Field staff using utility mapping to validate the layout of penetrations in a concrete deck.

Image courtesy of McCarthy Holdings Inc.

The health care construction field has a unique opportunity to stand at the forefront of technological innovation, utilizing cutting-edge programs and devices to improve upon current practices and redefine the standards of building.

Health care projects provide a particularly interesting venue for experimentation in the construction field, given their diverse use cases, layouts, organizations and partners. From virtual visualization and robotics to advanced prefabrication and site logistics, health care design professionals are navigating a dynamic landscape of competitive technological advancements.

These advancements are met with a challenge to create an environment that brings health care organizations and their partners into the conversation from Day 1, increasing collaboration and developing a holistic, multifaced experience.

Seven trends

To operate at the highest level and produce efficient, safe and sustainable projects, health care building professionals need to stay informed of current and upcoming trends. Seven key trends emerging in the architecture, engineering and construction (AEC) field that health facilities professionals should consider implementing are discussed below:

1. Enhanced visualizations. Health care design professionals are adapting customer experience processes to include feedback directly from health care providers. With this added information, teams that specialize in creating enhanced visualizations are now able to leverage multiple technologies to communicate precisely how health care projects will come to life. By using highly detailed rendering techniques, 3D-printed physical models, 4D animations and immersive technologies such as virtual reality (VR) or augmented reality (AR), project teams can leverage visual storytelling to create clarity and confidence throughout the building process.

A virtual visualization mock-up allows health care providers to explore spaces first-hand.

Image courtesy of McCarthy Holdings Inc.

With the increased demand for enhanced visualization, one of the latest trend requests is the use of VR mock-ups for on-site building. In the early stages of a health care project, designers can offer health care professionals the opportunity to utilize the technology firsthand, solving the frequent issue of nuanced 2D design detail being misunderstood by individuals who operate within the space.

For example, doctors can use the VR tool to walk through a 3D model and experience what the operating room will feel like. They can then offer feedback to the design team, which can modify the space to the doctor’s expert specifications — sometimes with instantaneous results.

Enhancing the end-user experience, health care design professionals utilize advanced screening technology to make changes on the project front end, ensuring a functional layout for the professionals who will be utilizing the space. By bringing the customer into the experience and the exact room in which they will be operating, builders can use virtual visualization mock-ups to get the job done right the first time.

2. Utility mapping. AR systems illustrate the location and alignment of existing utilities by using AR programs that are accessible on an iPad. Current AR systems are not only easier for novices to learn and utilize but are also more efficient and can assist in preventing challenges down the road. Benefits include support of larger data sets, demonstrating potential utility conflicts and facilitation of project team collaboration. Integrating AR mapping programs reduces human error and speeds up situational awareness of the surrounding infrastructure. It also provides additional quality assurance that previous systems could not.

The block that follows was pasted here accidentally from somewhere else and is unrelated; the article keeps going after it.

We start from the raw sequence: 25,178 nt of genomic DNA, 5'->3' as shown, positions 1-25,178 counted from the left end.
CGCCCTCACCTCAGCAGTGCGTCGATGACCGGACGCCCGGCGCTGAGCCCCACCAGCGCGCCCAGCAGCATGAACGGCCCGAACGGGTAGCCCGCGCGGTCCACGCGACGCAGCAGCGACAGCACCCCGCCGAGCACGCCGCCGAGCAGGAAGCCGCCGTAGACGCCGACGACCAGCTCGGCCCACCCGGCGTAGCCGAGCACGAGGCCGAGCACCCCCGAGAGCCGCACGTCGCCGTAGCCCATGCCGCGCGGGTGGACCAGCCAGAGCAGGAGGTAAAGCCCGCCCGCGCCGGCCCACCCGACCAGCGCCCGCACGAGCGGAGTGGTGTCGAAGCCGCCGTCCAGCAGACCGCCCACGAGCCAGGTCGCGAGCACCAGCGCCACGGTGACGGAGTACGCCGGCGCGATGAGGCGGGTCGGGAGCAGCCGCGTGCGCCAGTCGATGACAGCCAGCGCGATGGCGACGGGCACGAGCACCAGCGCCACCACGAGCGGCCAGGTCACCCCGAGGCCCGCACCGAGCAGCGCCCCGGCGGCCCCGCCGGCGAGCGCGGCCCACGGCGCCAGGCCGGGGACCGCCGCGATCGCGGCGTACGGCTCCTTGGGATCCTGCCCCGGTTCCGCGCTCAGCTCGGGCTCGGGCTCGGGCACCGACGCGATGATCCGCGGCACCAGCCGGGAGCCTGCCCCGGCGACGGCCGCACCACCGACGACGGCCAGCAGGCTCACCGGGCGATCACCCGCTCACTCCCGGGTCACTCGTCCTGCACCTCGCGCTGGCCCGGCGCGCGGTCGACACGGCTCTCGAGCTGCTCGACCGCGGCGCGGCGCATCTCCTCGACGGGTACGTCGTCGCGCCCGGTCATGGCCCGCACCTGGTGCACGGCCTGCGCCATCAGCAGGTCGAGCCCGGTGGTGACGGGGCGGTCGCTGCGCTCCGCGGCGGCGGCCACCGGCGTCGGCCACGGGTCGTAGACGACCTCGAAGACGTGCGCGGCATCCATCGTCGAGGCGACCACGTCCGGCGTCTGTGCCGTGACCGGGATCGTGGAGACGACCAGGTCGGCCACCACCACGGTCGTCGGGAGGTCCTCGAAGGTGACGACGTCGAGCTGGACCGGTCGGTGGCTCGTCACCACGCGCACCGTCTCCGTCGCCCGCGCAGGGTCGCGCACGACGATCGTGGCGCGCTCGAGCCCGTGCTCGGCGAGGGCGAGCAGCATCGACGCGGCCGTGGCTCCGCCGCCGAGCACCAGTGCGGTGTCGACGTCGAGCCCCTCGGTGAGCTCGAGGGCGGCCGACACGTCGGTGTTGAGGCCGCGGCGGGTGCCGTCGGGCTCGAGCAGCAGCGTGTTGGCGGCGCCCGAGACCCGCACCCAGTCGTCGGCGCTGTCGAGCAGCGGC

An iPad screen capture of site mapping technology using augmented reality.

Image courtesy of McCarthy Holdings Inc.

Efficient utility mapping serves as a supplemental risk management strategy, which is especially beneficial to health care projects. AR programs can help teams be more accurate and reduce unknowns during construction. Taking into consideration the nature of health care facilities, the comprehensiveness of AR mapping is a vital draw for partners and clients to help ensure utilities, such as pre-existing oxygen and medical gas lines, are not disturbed during construction.

Utility mapping has historically been executed by outside parties as a means of outsourcing large amounts of front-end project work, but that is changing. Self-performed utility mapping service is one of the next steps in developing comprehensive servicing capabilities for builders. Combined with AR systems, utility mapping is quickly becoming an opportunity for increased efficiency, risk management and competitive technological servicing for hospitals and partners. 

3. Robotics and drones. Robotic assistance is an exciting opportunity to optimize labor and increase productivity on myriad fronts. Recent developments in robotic technology have demonstrated that the future of health care construction is tied to efficient use of layout, on-site and drone robots.

Drones can be used to survey exterior buildings and report potential damage.

Image courtesy of McCarthy Holdings Inc.

Two layout robots that have reached the end of their prototype phases and are being broadly adopted in the field are Dusty Robotics, Mountain View, Calif., and Rugged Robotics, Houston. Dusty Robotics, which resembles a Roomba-style robot, is used on job sites to print floor-plan layouts on concrete using coordinated drawing data. Rugged Robotics acts similarly but utilizes localized GPS technology to lay out fully coordinated architecture and engineering designs directly onto unfinished floors. With the use of these layout robots, communication and collaboration are increased among project partners because they’re building from the same data on an accelerated schedule.

On-site robots are currently being used in solar fields to perform quality inspections and fire prevention, running missions and mitigating risk. Within these robots are integrated still cameras that leverage artificial intelligence (AI) and computer vision to verify productivity within a specified time. This technology has potential for future application across many areas, with requirements for rooftop solar units being mandated in some geographies.